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What is Malaria

What is malaria?

What is malaria?

Malaria is a serious disease that spreads at this time. When you are bitten by a mosquito infected with tiny parasites. When it bites. The mosquito injects the malaria parasites into your bloodstream.  It is caused by parasites. Not from a virus or any kind of bacteria. If it is not treated. So malaria can cause serious health problems such as seizures, brain damage, breathing problems, organ failure and death.

This disease is rare in America. With approximately 2,000 cases per year. If you’re travelling to such an area.  where malaria is common. So talk to your healthcare provider about these methods. Which can help you avoid infection. those who are affected. And those who travel to America can spread the disease. If a mosquito bites them. And then bite someone else.

What is Malaria

Where does malaria usually occur?

Malaria is found all over the world. And often occurs in developing countries and areas with hot temperatures and high humidity, including:

  • Africa
  • Central and South America.
  • Dominican Republic, Haiti, and other Caribbean territories.
  • Eastern Europe.
  • South and Southeast Asia.
  • Central and South Pacific Islands (Oceania).

What causes malaria?

When a mosquito bites someone who has malaria.  So the mosquito gets infected. When that mosquito bites someone else. So it transfers a parasite into the blood of another person. There the number of parasites increases. There are five types of malaria parasites. Which can affect humans.

In uncommon cases, folks that are pregnant and who’ve malaria. They can pass the disease on to their children before or during birth.

Malaria may be transmitted via blood transfusions, organ donations and hypodermic needles. 

What are the signs and symptoms of malaria?

The signs and symptoms of malaria are similar to those of the flu. These include:

  • Fever and sweating.
  • Chills that shake your whole body.
  • Headaches and muscle aches.
  • Fatigue
  • Chest pain, shortness of breath and cough.
  • Diarrhea, nausea and vomiting.

As the malaria gets worse. It can reason anemia and jaundice (yellowing of the pores and skin of the eyes).

The most severe form of malaria, which can lead to coma. Known as cerebral malaria. This type represents about 15% of deaths in children and about 20% of deaths in adults. Visit Your Nearby Doctor if You’re Facing  Symptoms of Malaria.

What are the side effects of drugs used to treat malaria?

Ant malarial drugs can cause side effects. Be sure to tell your provider about these other medications. That you are taking, as ant malarial drugs may interfere with them. Depends on the medication. Side effects may include:

  • Gastrointestinal (GI) problems such as nausea and diarrhea.
  • Headache.
  • Increased sensitivity to sunlight.
  • Insomnia and disturbing dreams.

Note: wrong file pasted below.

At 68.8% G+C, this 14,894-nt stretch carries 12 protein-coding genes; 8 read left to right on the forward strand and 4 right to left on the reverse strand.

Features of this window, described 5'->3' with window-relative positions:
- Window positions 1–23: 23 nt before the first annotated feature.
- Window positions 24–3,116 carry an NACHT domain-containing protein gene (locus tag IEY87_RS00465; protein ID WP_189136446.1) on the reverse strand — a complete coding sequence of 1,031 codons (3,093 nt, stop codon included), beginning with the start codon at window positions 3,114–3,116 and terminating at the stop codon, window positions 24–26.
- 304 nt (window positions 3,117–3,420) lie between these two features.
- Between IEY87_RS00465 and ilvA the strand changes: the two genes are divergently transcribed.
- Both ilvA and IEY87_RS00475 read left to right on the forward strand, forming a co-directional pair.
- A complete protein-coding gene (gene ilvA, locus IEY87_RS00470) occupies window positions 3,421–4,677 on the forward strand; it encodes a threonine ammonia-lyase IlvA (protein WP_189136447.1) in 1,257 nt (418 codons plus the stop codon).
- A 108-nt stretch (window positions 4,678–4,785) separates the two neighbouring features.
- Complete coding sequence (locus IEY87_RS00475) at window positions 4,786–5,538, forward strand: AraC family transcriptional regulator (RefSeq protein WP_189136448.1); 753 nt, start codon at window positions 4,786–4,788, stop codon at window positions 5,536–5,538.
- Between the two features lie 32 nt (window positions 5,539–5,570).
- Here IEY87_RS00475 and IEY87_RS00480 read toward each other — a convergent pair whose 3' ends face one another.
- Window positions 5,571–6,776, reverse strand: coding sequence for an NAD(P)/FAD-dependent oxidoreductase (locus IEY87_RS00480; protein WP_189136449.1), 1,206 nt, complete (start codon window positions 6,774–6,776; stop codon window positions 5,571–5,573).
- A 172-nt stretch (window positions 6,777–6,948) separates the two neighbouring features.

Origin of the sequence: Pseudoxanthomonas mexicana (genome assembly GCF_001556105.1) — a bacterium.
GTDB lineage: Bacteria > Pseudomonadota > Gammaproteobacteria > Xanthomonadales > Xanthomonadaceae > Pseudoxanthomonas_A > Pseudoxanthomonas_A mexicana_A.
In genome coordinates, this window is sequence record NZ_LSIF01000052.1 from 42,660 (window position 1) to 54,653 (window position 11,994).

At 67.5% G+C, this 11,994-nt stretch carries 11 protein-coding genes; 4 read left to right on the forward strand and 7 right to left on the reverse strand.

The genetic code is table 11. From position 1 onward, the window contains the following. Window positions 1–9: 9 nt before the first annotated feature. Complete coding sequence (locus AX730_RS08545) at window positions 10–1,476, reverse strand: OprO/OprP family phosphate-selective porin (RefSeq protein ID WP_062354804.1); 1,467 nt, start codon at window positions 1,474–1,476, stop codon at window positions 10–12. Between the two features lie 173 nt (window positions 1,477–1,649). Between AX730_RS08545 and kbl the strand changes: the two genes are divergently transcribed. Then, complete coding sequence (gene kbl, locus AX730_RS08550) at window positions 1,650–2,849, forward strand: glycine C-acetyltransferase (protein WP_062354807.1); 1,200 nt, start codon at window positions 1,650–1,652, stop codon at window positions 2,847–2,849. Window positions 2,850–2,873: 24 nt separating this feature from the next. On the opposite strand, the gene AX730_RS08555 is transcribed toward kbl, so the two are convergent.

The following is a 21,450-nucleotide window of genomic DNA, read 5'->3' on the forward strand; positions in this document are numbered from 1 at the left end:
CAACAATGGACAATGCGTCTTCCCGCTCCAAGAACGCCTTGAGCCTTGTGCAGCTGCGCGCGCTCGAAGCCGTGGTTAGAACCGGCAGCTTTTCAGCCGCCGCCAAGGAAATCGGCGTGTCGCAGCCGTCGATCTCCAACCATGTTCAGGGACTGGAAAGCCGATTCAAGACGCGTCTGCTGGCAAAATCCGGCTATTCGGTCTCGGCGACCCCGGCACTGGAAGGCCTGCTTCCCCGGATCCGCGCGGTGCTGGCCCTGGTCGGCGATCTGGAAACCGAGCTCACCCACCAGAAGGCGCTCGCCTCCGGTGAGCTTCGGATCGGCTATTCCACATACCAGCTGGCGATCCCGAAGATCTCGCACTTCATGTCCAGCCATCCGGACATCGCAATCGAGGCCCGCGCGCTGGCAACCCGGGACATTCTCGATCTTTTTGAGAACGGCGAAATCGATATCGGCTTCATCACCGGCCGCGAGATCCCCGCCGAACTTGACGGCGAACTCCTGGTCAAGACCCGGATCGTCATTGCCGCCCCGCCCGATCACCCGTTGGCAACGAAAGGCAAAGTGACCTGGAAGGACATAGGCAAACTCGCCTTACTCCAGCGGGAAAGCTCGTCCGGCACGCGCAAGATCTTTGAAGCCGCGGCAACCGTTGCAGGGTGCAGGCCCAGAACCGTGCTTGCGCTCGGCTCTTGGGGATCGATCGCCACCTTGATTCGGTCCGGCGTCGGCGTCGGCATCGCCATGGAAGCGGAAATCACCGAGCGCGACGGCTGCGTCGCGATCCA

• Psychiatric disorders and vision problems.
  • Ringing in the ears (tinnitus).
  • Visits
  • Deficiency of blood

Can I prevent malaria?

If you plan to live or travel to an area temporarily. Where malaria is common, talk to your provider about taking medicines to prevent malaria. You will want to take remedy before, at some stage in and after your stay.  Medicines can greatly reduce the chances of getting malaria. These drugs cannot be used for treatment. If you get malaria no matter taking them. Visit our Website to Book Your Appointment with Nearest General Physician Doctor.

You ought to additionally take precautions to keep away from mosquito bites. To lessen your possibilities of having malaria, you ought to:

  • Apply mosquito repellent with DEET (diethyltoluamide) to exposed skin.
  • Put mosquito nets on the beds.
  • Install screens on windows and doors.
  • Treat clothing, mosquito nets, tents, sleeping bags, and other clothing with the insect repellent permethrin.
  • Wear long pants and long sleeves to cover your skin.

How is malaria spread?

Plasmodium is spread by parasitic mosquitoes. These are known as ‘night-biting’ mosquitoes. Because they usually bite between sunset and sunrise. When a mosquito bites someone already inflamed with malaria.  So it becomes infected and spreads this parasite to the next person. Which he cuts. Malaria cannot be unfold at once from character to character. When an infected mosquito bites, the parasite enters the bloodstream. And goes to the liver. In the liver, it develops over days to weeks before re-entering the blood. This is the point where symptoms develop. And requires immediate treatment. Although this is very rare. Malaria can also be spread through blood transfusions and sharing needles from an infected person.

Conclusion

Malaria is one of the oldest and deadliest diseases of mankind. It can be eliminated by the year 2050. And what should be done? Specific and necessary actions are needed at the country, regional and global levels to ensure this. These initiatives will be underpinned by a global commitment to advancing malaria elimination as a fixed, time-bound goal. Eliminating malaria is a sound investment with huge social and economic rewards. The benefits of elimination would far outweigh the costs. Eliminating malaria will save many lives forever. This will promote equality. And poverty will decrease.

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